The 2001 election took place in the immediate aftermath of September 11, and the 2004 election after the Bali bombings. During the campaign the Australian embassy was bombed, with the loss nine lives, but no Australians.

We control for factors such as age, gender, political persuasion, and national pride in our analysis. For example, older people, males, right-wingers and extreme patriots are more likely to support capital punishment, while practising Christians are less likely to do so. In particular, we were interested in concern for terrorism and attitude towards the death penalty.

It turns out, everything else being equal, that those individuals who thought, at the 2001 and 2004 elections, that terrorism was an extremely important issue had a 55.3 per cent higher level of support for the re-introduction of capital punishment. At the last election that constituted 51 per cent of the electorate.

The bottom line is this: it doesn’t pay in electoral terms to oppose the execution of terrorists. The ALP should have realised that before McClelland’s speech. That, of course, is not the same issue as opposing the execution of drug mules. Unfortunately, our data is very specific - it only looks at murder and not other crimes.

The electorate is quite capable of making nuanced distinctions. It is not unreasonable for the Australian government to oppose the execution of Australians overseas. It might be somewhat undemocratic not to allow capital punishment within Australia, but the prime minister did raise that issue in August 2003 and no state government, nor state opposition wanted to have that debate. It seems neither does Kevin Rudd.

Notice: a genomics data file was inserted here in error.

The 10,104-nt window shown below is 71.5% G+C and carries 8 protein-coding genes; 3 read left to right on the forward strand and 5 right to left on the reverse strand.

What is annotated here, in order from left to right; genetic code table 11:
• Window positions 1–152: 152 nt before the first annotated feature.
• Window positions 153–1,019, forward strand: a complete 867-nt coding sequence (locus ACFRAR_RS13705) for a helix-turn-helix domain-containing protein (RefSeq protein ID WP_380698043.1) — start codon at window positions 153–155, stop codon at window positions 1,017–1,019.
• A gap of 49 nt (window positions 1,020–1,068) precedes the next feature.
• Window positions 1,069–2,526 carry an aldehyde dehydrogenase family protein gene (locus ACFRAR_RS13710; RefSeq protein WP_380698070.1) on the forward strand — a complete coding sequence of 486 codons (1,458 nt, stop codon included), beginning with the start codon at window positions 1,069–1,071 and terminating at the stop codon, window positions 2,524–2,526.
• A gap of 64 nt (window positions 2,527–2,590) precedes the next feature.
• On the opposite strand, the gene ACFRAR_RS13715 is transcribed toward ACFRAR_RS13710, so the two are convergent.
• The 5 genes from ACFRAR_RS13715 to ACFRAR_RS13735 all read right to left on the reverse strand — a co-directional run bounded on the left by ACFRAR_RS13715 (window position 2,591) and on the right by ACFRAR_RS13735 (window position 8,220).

The death penalty should be imposed for very serious crimes like that of "abduction, rape and murder". It should especially apply to the abduction and murder of children.
Daniel Miles has now been convicted of the murder of Yolande Michael while on the run from a NSW prison. He had escaped from prison where he was serving time for the murder of 16 year old Donna Newland.

In the mid sixties, Leonard Keith Lawson was released from prison after abducting and murdering a 15 year old girl. While on parole he raped and murdered 15 year old, Mary Jane Bower, at Collaroy, in Sydney. With the police looking for him, he entered SCEGGS girls school in Bowral, and attempted to abduct a schoolgirl. In the struggle with a heroic teacher, he fired a sawn off rifle several times, wounding the female teacher and killing 15 year old, Wendy Luscombe.

When Gordon Barry Hadlow was released from a Queensland prison after 22 years, for the rape and murder of a six year old girl, Samantha Dorothy Bacon, he then abducted, raped, and murdered a 9 year old girl, Sharon Margaret Hamilton.

Had these three child rapist murderers been executed, four young women would still be alive today. The attitude of the anti death penalty brigade is curious. The lives of the worst kinds of criminals are sacrosanct. Only the lives of the innocent are expendable. Capital punishment definitely stops repeat offenders.